Hillbilly Elegy: A Memoir of a Family and Culture in Crisis by J.D. Vance
I noted about halfway through this book that the author was hardly a typical hillbilly. At the age of sixteen, he was "consuming books about public policy." This might explain how he ended up at Harvard, but he makes it clear that there were plenty of opportunities for him to crash and burn. He credits his grandparents, especially his grandmother (Mamaw), with making the difference in his life. She sounded like a force to be reckoned with and somebody you wouldn't want to piss off. As her grandson noted, Mamaw's favorite TV show was "The Sopranos": change the names and dates, and the Italian Mafia starts to look a lot like the Hatfield-McCoy dispute. Vance's family traces their ancestry back to those infamous tribal combatants.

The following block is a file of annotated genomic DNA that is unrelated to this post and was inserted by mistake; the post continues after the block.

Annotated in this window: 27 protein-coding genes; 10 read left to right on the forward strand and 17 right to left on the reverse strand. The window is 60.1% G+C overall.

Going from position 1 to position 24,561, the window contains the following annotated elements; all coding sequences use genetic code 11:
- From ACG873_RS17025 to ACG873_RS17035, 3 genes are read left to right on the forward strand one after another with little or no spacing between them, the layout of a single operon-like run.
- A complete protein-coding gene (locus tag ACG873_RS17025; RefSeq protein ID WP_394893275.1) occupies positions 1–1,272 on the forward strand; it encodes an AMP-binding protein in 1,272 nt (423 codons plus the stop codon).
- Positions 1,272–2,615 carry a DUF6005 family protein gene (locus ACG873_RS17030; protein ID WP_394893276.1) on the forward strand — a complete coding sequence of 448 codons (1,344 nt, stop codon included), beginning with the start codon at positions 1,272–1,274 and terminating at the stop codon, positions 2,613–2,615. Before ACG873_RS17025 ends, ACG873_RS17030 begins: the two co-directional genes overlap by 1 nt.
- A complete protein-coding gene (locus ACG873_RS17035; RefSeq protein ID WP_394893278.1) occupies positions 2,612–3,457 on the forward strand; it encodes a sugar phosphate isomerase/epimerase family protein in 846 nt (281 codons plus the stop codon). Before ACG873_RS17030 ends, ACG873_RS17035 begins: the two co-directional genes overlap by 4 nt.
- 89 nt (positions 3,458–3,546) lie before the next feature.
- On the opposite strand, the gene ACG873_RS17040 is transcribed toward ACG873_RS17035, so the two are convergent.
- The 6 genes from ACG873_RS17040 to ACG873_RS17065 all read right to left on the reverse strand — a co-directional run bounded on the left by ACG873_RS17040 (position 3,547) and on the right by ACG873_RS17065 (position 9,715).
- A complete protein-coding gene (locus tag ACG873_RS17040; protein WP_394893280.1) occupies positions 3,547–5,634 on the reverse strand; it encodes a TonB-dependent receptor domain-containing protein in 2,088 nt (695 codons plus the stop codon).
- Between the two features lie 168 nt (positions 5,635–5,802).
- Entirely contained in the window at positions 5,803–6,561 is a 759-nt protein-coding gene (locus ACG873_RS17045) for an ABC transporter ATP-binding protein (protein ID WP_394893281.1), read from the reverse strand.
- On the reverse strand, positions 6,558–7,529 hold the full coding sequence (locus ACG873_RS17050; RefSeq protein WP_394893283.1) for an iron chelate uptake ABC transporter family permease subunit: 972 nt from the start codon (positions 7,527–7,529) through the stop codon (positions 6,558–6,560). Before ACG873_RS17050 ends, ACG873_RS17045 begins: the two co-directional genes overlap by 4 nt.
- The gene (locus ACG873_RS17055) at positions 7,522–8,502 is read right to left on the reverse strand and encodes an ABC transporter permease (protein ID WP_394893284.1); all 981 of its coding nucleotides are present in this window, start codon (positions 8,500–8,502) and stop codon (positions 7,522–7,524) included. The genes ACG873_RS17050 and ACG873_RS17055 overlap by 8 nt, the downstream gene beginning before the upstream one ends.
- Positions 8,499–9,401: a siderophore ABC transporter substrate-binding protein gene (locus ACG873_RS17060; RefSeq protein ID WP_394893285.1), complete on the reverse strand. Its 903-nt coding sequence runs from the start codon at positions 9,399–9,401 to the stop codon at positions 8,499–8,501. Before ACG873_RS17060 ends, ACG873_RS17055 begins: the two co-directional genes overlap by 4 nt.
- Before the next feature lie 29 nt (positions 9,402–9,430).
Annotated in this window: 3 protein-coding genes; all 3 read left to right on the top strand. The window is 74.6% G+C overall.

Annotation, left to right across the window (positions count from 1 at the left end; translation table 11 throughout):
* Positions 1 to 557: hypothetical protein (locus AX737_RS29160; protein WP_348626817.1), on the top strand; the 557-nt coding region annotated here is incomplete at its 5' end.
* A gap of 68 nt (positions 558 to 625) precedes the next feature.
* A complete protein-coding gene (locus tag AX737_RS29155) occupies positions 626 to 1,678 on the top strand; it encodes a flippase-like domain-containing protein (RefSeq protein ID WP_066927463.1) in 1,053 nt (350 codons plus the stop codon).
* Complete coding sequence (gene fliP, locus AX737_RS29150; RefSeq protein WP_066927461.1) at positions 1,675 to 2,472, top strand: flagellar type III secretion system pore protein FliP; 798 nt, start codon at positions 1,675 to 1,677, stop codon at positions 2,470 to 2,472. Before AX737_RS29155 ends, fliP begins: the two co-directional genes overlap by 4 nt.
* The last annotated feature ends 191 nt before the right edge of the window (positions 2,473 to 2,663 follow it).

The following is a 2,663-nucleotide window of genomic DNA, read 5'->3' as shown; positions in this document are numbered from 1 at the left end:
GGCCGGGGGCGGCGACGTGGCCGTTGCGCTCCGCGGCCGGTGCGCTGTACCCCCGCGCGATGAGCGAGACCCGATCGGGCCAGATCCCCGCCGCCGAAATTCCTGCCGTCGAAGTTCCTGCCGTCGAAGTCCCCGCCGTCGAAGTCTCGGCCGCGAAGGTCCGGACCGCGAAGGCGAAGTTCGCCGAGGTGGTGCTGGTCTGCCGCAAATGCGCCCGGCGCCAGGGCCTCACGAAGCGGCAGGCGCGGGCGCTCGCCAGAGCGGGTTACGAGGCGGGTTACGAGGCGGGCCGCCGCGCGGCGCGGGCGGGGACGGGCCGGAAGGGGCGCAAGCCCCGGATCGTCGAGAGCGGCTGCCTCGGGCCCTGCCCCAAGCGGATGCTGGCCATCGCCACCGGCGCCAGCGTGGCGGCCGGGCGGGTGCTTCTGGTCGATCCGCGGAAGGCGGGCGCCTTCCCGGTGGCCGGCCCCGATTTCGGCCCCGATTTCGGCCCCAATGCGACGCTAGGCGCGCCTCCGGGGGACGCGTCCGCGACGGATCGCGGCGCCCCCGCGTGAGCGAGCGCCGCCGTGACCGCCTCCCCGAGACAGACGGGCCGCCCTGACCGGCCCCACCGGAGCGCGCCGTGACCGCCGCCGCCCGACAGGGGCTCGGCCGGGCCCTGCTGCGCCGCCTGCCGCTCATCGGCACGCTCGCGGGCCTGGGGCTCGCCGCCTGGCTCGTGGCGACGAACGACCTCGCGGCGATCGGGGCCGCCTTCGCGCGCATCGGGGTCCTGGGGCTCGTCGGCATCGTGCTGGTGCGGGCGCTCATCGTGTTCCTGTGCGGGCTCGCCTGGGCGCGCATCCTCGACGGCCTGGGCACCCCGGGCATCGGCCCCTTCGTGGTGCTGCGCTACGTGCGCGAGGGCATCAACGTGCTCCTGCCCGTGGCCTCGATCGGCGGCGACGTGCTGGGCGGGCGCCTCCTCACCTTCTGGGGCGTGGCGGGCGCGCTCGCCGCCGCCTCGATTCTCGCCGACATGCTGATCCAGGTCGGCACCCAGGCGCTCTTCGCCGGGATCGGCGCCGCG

Vance also nails the half-hearted attempts to brighten up blighted downtowns in the rustbelt:
"Efforts to reinvent downtown Middletown always struck me as futile. People didn't leave because our downtown lacked trendy cultural amenities. The trendy cultural amenities left because there weren't enough consumers in Middletown to support them."
My rating: 4 of 5 stars
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